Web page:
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Re: 120v vs 240v

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  • Craig
    Jong There is another consideration, I will limit myself to the US and the NEC (National Electrical Code). Circuit size is also limited to the wiring. In a
    Message 1 of 35 , Jul 31 8:43 PM
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      Jong

      There is another consideration, I will limit myself to the US and the NEC (National Electrical Code).

      Circuit size is also limited to the wiring. In a circuit protected with a 15 amp fuse/circuit breaker you are limited to wire that is not smaller than 14 awg, while a 20 amp circuit requires 12 awg wire. It is permitted to run 12 awg wire on a 20 amp breaker/fuse to cut down on the voltage drop, however if you attach a 14 awg wire at some point, then you are required to change the fuse/cb down to 15 amp.

      The amapacity charts are based on the conductor, number of conductors and insulation.

      For a quick easy chart check out http://www.okonite.com/engineering/nec-ampacity-tables.html

      To be honest, when doing wiring if you have ANY doubt get a qualified electrician.

      Craig

      --- In Electronics_101@yahoogroups.com, "craig92" <kec-comm@...> wrote:
      >
      > Jong
      >
      > Another issue is to why most of the world uses 50 Hz while the US and other countries use 60 Hz, and to complicate matters at one time the US used 25 Hz, how were these frequencies decided upon.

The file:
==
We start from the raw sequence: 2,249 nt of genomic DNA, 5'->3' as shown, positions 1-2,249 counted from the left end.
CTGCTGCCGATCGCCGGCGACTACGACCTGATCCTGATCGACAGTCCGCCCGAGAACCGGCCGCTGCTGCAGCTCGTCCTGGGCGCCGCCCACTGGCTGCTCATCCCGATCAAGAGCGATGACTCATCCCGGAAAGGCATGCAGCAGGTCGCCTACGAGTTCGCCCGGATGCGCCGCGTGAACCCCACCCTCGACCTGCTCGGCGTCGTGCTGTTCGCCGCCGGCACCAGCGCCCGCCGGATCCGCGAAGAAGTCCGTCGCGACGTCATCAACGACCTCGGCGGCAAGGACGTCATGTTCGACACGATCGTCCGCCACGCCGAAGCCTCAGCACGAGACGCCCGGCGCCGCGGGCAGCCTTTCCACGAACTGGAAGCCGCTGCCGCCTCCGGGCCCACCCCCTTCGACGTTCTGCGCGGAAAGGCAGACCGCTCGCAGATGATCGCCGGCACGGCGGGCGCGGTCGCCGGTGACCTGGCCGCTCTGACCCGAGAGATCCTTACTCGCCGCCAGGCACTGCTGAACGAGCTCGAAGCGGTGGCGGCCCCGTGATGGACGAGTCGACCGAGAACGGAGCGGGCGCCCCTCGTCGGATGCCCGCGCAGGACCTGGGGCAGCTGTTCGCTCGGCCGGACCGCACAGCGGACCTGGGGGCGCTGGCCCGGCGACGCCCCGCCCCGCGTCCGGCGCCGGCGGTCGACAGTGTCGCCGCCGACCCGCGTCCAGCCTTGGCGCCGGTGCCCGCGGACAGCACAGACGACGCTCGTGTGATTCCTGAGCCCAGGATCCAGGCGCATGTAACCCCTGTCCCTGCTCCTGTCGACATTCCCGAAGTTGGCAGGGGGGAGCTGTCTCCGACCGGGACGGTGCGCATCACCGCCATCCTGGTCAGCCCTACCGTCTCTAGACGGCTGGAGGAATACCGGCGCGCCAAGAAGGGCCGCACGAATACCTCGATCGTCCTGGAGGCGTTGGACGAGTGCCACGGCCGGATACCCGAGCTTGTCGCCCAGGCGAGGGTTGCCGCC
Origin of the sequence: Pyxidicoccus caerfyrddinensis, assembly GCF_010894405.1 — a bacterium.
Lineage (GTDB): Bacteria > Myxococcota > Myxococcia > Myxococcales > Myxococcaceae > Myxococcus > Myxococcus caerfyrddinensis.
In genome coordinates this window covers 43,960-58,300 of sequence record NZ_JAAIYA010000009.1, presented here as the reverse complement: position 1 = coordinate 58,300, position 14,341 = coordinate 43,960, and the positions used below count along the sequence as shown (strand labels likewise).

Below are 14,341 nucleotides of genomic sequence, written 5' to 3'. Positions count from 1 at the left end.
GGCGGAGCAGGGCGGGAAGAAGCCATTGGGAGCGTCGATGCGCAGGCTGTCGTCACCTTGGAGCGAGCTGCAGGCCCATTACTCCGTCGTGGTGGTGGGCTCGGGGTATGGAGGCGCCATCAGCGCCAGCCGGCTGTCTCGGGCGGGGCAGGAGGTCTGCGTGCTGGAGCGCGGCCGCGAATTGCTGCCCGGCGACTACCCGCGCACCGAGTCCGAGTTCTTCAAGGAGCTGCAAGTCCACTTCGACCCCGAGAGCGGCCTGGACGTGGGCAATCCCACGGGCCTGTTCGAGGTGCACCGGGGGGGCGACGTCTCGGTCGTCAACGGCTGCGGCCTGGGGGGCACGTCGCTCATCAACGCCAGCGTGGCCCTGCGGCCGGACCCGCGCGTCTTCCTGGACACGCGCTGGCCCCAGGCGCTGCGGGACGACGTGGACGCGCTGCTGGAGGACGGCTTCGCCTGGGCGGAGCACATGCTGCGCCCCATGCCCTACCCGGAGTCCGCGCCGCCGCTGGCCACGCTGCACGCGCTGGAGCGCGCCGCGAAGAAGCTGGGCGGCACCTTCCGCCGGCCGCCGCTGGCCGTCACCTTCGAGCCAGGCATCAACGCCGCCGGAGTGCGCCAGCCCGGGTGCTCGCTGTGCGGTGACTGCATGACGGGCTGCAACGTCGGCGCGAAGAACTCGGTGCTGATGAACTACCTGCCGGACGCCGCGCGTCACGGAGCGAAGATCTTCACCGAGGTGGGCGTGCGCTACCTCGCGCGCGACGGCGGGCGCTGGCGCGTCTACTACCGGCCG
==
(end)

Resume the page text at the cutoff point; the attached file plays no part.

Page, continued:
>
      > It would not be feasible to change at this point since so much equipment is based on the power line frequency, TV in particular.
      >
      > I am aware that aircraft uses 400 Hz since the higher frequency translates into smaller components and less weight.
      >
      > Craig
      > KEC Communications
      > N9NBO
      >
      > --- In Electronics_101@yahoogroups.com, "jongkung01" <jongkung01@> wrote:
      > >
      > > Hi guys,
      > >
      > >
      > > So here's the follow up on my "115v or 120v"
      > >
      > > What is "better" - 120v or 240v? Now I know each has some benefits, but what are they? I know that 240v require 1/2 the current to do the same work (maintain the same watt rating). I heard that 240v is more dangerous to human life. True?
      > >
      > > So why did USA go with "120v" instead of the world wide 240v standard? What would YOU choose if you were the one making a choice for your country (consider everything - including political, international compatibility, etc.)
      > >
      > >
      > > Jong
      > >
      > > P.S. By international compatibility - I mean this: if you were a tiny country and you decide on 360v standard, what are the chances you will get many appliance companies to make devices for your crazy standard. Or if you want your country to ever produce stuff for big market, wouldn't it benefit if you were on the same standard as them?
      > >
      >
    • john heath
      USB on computers come with a 5 volt supply built into the USB standard . This is starting to eliminate wall warts for low power devises. It is a little lean
      Message 35 of 35 , Aug 2, 2012